The new formula along with the tax rates for each community that were agreed upon in 2008 actually didn't go into effect, however, until July 1, 2009, the beginning of fiscal year 2010.

"And now under this new formula the whole region is working together on transit, so it is all for one," Miller said. "And so because of that economic hit to the property values, the whole system has less money."

One potential solution that was offered to recoup some of the revenues DART was expecting is to raise the tax levy. In fact, while trying to figure out ways to trim the deficit, a 4-cent per $1,000 valuation across-the-board increase was proposed. The measure would have saved approximately $800,000, but was rejected by the DART Commission - the nine-member governing board of DART.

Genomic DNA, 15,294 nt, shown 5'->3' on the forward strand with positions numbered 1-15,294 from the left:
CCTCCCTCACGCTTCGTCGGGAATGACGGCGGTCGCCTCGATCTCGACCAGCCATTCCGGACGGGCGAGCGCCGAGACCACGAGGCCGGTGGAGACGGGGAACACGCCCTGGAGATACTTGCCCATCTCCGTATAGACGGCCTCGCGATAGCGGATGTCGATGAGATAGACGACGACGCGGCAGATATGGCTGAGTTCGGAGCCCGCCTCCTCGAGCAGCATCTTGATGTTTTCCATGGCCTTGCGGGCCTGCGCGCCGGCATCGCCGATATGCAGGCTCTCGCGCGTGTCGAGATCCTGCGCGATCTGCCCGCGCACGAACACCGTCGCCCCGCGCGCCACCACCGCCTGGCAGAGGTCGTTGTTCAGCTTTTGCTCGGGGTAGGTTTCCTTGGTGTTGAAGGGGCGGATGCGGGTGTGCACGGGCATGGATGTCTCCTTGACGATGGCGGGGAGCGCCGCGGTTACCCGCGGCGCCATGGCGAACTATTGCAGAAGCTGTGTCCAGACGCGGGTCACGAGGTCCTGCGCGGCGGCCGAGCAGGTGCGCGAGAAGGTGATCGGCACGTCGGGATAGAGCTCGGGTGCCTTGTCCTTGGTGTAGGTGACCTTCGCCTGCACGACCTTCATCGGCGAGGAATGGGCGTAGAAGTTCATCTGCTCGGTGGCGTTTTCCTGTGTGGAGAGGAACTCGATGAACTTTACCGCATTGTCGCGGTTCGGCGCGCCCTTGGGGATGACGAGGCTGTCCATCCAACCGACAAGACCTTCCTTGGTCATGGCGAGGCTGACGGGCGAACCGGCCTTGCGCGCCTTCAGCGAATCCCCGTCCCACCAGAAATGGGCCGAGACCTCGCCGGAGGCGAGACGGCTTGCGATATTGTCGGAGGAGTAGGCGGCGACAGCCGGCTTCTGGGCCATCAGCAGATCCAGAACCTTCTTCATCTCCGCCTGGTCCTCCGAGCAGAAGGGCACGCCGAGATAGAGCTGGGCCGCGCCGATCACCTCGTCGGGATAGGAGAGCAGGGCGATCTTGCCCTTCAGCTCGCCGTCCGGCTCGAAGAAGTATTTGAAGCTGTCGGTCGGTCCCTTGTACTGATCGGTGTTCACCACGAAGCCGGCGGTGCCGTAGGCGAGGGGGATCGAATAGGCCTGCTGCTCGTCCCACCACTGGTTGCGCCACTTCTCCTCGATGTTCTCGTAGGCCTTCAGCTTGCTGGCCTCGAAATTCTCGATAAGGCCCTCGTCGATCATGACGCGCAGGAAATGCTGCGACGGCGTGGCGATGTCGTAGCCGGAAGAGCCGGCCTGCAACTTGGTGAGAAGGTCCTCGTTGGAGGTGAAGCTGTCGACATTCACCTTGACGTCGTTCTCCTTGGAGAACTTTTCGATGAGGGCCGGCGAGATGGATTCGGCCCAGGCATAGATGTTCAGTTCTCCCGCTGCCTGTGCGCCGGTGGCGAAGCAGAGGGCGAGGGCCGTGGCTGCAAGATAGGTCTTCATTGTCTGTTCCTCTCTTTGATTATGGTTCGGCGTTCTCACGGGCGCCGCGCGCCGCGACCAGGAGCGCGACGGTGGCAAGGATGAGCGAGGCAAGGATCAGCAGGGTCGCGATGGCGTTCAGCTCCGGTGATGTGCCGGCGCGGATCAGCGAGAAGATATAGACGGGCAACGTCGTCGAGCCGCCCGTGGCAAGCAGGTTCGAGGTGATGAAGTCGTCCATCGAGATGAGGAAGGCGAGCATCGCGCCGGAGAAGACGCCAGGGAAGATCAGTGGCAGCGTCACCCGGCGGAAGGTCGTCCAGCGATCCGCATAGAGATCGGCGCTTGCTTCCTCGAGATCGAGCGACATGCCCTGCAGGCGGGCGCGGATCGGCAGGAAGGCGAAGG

According to Miller, from the start of the budget process the DART Commission said it did not want to increase rates above the levels that were approved in 2008 for fiscal 2011 because it felt that now was not the time to be raising taxes.

Accident liability

DART had some very serious pedestrian accidents in 2007 and early 2008. Those claims are now coming due, a major contributor to the budget shortage.

One August 2007 accident alone resulted in a $2.35 million settlement - $2.35 million that DART hadn't saved up in its reserve account over the years. Furthermore, DART was left unprotected by an insurance policy that had a deductible of $2 million, meaning DART paid its greatest accident payout ever at the end of July 2009 - $2 million - and its insurance covered $350,000.